Dave Gray named as Citizen of the Year

By Carol Walker

HAPPY IN HILL CITY — Mayor Dave Gray is a great cheerleader for Hill City, appearing at most of the events in town. Here he rides in the back of a car driven by Councilman Jason Gillaspie, and joining the mayor are Gillaspie's sons, Jeff Gillaspie, left, and Jeremy Gillaspie. [PN File Photo]


Calm, unruffled, easy-going and patient are common qualities attributed to Dave Gray, the Hill City Prevailer’s Citizen of the Year, by friends and associates. That demeanor has carried him through his service in the Army National Guard and employment with South Dakota Game, Fish & Parks.

That easy-going nature should not be mistaken for a lack of drive. Many have described his unbounded passion for his family, his church, youth in the community, the great outdoors and the affairs of the city of Hill City.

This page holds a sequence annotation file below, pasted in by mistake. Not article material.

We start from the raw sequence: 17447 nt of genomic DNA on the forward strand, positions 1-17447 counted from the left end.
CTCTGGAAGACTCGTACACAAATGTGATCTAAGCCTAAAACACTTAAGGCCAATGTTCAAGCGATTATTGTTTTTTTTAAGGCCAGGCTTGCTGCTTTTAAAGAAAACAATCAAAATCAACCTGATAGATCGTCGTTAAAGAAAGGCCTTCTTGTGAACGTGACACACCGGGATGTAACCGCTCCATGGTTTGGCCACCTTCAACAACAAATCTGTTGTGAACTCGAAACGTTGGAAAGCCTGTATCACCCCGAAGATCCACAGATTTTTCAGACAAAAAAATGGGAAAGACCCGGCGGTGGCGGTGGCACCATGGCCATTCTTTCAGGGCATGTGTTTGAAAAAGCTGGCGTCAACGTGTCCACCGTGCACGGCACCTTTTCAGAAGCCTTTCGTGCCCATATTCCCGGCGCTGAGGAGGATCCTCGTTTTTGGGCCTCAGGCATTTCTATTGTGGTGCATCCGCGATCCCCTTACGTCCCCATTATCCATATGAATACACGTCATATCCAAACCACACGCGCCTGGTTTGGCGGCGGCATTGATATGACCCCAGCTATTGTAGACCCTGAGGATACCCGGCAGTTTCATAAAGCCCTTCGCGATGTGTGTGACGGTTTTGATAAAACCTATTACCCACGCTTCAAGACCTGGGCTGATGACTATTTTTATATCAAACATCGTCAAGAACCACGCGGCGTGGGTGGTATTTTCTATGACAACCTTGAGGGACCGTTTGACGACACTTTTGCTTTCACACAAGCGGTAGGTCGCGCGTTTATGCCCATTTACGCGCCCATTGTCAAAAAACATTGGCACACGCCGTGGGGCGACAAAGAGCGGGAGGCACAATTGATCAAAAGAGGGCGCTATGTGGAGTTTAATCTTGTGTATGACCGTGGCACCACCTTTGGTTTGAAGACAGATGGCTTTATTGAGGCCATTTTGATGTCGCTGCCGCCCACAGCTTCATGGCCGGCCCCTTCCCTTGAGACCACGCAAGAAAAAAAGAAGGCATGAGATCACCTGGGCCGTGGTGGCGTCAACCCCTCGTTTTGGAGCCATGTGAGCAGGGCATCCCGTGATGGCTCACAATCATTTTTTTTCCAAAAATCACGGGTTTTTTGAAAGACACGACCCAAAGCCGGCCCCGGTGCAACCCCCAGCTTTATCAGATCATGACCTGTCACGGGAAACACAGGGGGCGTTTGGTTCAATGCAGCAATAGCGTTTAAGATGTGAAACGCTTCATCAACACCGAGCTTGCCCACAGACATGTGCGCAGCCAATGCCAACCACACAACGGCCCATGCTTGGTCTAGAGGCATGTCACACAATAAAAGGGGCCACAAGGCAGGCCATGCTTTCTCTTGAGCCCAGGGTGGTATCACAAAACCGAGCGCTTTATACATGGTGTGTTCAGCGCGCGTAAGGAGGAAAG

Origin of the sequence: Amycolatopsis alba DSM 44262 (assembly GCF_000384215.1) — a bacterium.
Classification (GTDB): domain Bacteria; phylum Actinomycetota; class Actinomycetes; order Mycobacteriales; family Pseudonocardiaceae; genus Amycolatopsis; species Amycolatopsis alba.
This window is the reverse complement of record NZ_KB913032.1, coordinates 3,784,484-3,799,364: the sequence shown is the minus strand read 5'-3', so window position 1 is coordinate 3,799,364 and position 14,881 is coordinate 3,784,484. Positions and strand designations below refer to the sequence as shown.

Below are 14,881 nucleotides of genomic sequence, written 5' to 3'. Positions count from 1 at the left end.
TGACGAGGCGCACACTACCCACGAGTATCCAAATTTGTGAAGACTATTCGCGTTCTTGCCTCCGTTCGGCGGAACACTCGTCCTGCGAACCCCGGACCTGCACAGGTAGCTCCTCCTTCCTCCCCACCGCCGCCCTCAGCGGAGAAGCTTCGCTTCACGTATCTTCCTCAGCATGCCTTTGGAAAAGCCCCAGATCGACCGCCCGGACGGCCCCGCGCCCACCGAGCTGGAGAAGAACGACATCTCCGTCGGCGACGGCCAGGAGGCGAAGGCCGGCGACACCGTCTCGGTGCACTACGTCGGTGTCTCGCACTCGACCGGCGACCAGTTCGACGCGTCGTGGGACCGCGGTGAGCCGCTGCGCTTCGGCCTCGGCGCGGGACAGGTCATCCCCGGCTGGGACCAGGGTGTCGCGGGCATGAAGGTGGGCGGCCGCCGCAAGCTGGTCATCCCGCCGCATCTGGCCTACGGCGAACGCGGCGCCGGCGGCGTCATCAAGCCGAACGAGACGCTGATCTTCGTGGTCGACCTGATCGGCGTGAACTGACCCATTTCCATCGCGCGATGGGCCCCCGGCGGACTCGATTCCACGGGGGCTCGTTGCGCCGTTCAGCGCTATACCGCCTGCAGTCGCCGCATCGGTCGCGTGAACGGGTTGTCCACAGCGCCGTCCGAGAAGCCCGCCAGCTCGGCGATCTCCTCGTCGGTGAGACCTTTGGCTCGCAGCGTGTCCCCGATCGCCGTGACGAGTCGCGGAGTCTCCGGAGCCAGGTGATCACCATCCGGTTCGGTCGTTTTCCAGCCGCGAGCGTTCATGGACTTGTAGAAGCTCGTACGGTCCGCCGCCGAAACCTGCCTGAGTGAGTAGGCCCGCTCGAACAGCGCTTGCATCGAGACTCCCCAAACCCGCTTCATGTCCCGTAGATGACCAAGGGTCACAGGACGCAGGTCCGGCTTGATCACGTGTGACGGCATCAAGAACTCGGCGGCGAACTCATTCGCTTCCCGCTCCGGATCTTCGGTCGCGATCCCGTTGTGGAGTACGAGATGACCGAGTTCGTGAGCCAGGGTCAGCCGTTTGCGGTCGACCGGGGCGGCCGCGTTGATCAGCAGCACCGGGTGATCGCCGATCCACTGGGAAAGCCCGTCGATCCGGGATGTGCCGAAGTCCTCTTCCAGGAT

Dennis Krull got to know Gray when they were both involved with the Hill City Youth Center, a small building located on the corner of the elementary school playground. Krull said Gray has always been an advocate for kids, and he wanted to see that the city had a bigger facility to serve the needs of the youth of Hill City.

“His demeanor may be laid back, but inwardly he would make up his mind and stick with it. It took seven or eight years to get from that small youth center to the Boys and Girls Club we have today. He would never give up. Through all the meetings and roadblocks he would say, ‘We’re going to make this happen’,” said Krull.